sharpending chain saw chain?

has anybody tried the self-sharpening kits for chain saw chains? It looks like some kind of bracket to hold the blade, and a hand file to sharpen it. I bought a cheap McCulloh chain saw and the chain got dull after only a couple hours of use, and i bought a new chain, but this one got duller even faster. perhaps it's an oil flow problem...dunno.
So i don't know if it should take both chains to a sharpening shop, or if i should go buy an expensive high quality chain (which brand?), or if I should buy the hand sharpening kit?
Thx,,,paul
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if you buy the proper sized round chain file to match your chain and an angle guide, think you'll find it amazingly easy to sharpen with some online searching for how to instructions. HomeDepot under ten bucks probably will get the file and guide.

looks
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Do you need a vice to perform this sharpending? I assume you do, but my small garage is not currently equiped with one, this may be a reason to get one!
thx..paul

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Krystonia5 wrote:

I'm an old retired machinist so I may have a *slight* edge but I figured out how to use the file and did it without a bench in about 20 minutes. Mark a starting point and go one direction, repeat in opposite direction.
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F.H. wrote:

Slight edge? How about a big edge or just capability. Depends on the person whether or not one can ever do it without a vise. I never could find a way to hold the saw and file a straight line in over 20 years of getting firewood. Out of desperation finally bought one of those temporary blade holders that you pound in a stump for those times that I found a piece of granite in a log and needed to sharpen in the field.
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you dont need a vise old leather gloves might be nice or a chunk of towel to hold the chain/bar as you file, cutters can cut if you slip.

small
online
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Most people have to hold the file at both ends to maintain the proper angles, so unless you have three hands one needs a vise. Some can do it one-handed but not likely a newbie.
bumtracks wrote:

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Krystonia5 wrote:

Yes, otherwise you can't hold the blade steady and you get rounded cuts. The loggers can use just a round file and no vise, but you can't and neither can I.
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Keeping your chain sharp is a necessary chore if you use a chain saw. You have two choices. Learn to sharpen one yourself (it isn't that hard) or take the chain(s) to a shop and pay them to sharpen them.
A couple hours use is not out of line for needed a touch-up. There are no "high quality" chains that will last much longer especially in the hands of a beginner. You can get for high bucks chains that are carbide tipped but even they don't last forever.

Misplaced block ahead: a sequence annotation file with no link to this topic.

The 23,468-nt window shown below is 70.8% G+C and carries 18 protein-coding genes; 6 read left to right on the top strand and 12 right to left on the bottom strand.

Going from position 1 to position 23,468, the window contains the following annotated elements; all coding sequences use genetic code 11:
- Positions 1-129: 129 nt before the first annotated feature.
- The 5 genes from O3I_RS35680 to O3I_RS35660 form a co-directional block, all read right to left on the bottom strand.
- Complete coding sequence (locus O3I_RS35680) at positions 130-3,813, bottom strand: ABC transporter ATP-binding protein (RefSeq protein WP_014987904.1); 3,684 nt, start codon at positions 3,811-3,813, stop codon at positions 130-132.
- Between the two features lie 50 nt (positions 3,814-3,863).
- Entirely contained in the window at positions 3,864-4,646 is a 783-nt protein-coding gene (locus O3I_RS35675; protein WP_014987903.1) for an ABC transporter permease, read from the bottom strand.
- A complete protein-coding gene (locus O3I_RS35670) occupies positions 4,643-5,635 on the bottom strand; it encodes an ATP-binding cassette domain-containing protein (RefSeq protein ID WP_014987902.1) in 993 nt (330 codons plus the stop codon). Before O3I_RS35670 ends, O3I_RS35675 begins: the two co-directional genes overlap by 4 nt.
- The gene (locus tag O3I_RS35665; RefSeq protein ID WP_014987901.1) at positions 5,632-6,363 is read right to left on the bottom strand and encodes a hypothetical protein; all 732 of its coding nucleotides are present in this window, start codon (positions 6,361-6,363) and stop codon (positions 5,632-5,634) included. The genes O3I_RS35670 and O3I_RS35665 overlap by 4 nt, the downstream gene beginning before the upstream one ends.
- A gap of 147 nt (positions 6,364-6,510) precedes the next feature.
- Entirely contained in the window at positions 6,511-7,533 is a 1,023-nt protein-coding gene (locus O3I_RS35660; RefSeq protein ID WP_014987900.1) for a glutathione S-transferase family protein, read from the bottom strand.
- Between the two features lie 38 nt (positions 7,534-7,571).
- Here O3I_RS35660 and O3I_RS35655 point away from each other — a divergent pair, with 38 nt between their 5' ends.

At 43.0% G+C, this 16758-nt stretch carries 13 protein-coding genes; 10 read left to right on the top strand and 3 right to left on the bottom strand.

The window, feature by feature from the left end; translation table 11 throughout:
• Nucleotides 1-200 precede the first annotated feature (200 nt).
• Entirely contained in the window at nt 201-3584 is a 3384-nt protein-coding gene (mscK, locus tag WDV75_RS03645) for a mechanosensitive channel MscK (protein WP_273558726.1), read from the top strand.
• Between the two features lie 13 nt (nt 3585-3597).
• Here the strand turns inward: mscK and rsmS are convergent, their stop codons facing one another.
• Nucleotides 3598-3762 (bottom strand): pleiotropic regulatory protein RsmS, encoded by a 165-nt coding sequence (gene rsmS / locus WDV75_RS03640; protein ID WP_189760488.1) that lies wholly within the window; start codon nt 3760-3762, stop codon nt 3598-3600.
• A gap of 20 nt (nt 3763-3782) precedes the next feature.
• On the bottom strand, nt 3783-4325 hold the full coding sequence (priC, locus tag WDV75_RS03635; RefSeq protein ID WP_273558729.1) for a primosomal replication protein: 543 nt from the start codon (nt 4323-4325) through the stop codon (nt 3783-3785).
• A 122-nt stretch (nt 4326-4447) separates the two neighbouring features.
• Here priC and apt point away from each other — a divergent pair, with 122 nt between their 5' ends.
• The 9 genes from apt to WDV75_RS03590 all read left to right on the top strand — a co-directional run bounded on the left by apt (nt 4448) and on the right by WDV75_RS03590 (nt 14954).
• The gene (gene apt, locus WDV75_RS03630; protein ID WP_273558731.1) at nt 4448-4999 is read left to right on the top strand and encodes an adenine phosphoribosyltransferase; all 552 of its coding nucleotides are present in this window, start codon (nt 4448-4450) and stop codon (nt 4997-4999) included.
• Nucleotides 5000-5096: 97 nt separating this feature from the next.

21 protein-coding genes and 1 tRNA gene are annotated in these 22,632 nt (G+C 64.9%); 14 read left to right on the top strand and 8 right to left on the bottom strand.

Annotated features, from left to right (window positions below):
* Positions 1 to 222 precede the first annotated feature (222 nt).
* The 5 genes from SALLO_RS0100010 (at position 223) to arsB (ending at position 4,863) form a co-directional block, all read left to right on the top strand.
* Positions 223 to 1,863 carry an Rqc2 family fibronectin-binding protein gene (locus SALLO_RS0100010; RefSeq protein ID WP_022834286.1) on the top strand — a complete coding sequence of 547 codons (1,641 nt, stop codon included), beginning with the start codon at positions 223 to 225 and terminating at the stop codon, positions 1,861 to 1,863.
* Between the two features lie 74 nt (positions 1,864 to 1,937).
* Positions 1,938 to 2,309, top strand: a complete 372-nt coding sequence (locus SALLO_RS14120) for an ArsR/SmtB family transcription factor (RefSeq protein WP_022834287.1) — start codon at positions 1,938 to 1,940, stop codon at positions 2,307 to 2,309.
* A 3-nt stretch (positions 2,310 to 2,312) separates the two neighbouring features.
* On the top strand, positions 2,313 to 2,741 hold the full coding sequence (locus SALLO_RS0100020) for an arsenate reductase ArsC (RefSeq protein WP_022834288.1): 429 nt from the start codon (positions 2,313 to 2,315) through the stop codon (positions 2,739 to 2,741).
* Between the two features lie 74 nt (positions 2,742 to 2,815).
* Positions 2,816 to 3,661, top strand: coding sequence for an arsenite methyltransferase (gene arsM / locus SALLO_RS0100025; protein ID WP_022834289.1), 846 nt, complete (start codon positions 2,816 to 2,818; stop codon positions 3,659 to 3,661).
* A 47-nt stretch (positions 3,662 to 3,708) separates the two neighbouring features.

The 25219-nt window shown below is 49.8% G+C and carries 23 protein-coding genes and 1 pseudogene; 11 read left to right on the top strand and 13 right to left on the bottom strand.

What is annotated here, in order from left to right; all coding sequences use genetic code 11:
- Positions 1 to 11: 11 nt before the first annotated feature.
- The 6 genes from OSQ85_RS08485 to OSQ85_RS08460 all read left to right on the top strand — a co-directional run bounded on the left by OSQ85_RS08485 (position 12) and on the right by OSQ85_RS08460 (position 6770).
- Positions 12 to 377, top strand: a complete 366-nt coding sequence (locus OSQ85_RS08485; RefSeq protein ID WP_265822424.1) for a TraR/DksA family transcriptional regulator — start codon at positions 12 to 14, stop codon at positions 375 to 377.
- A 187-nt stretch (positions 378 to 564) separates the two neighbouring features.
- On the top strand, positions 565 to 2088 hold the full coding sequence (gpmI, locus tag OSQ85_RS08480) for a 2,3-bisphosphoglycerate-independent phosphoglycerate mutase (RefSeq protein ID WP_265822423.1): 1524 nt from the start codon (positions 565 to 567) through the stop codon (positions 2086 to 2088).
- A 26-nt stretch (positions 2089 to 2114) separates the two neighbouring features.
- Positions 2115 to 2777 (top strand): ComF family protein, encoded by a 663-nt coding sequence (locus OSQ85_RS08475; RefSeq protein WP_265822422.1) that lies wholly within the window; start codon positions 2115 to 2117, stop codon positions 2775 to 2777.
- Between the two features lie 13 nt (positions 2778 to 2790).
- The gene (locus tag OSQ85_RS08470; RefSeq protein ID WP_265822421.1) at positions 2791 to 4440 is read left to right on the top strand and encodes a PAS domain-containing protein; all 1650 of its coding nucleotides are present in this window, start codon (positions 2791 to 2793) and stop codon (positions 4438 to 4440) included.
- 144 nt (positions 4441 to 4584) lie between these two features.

Harry K
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Krystonia5 wrote:

No matter how expensive the chain is, if you use it, it's gonna get dull. Go online and learn how to sharpen with a hand file or, as I do, with a rotary tool (dremel) and guide and be prepared to take it to a professional once in a while for sharpening. Dull chains make hard work out of chain sawing and can be frustrating and dangerous.
Steve 41N
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Krystonia5 wrote:

First, becoming completely dull in two hours is a little radical and has nothing to do with oil. Sawing in dirt? One piece of quartz between a log and the bark will ruin your day in about 15 seconds.
Self sharpening kit? You just mean a hand sharpening kit. Consists of a round file and a flat plate that shows the angle to use.
You put the blade in a vice with the chain free to move and take a couple of strokes on each tooth. Do one side and then do the other side. Should have instructions with the kit. Hints: go slow and run the file from the inside to the outside sharp edge. Clamp the blade about 4" from the end and file teeth directly above the clamp, file one tooth , move the chain, file next tooth (skip the toot that files the opposite way) until you have move the chain one complete revolution, then shift position and file the other teeth. Confused? read the instructions with the sharpening kit.
My technique which may not be the best is to take two full strokes with moderate pressure and one stroke with light pressure on each tooth. Be sure to keep the file at the same angle through the stroke, each stroke (see line on top of the flat file holder,) and for every tooth.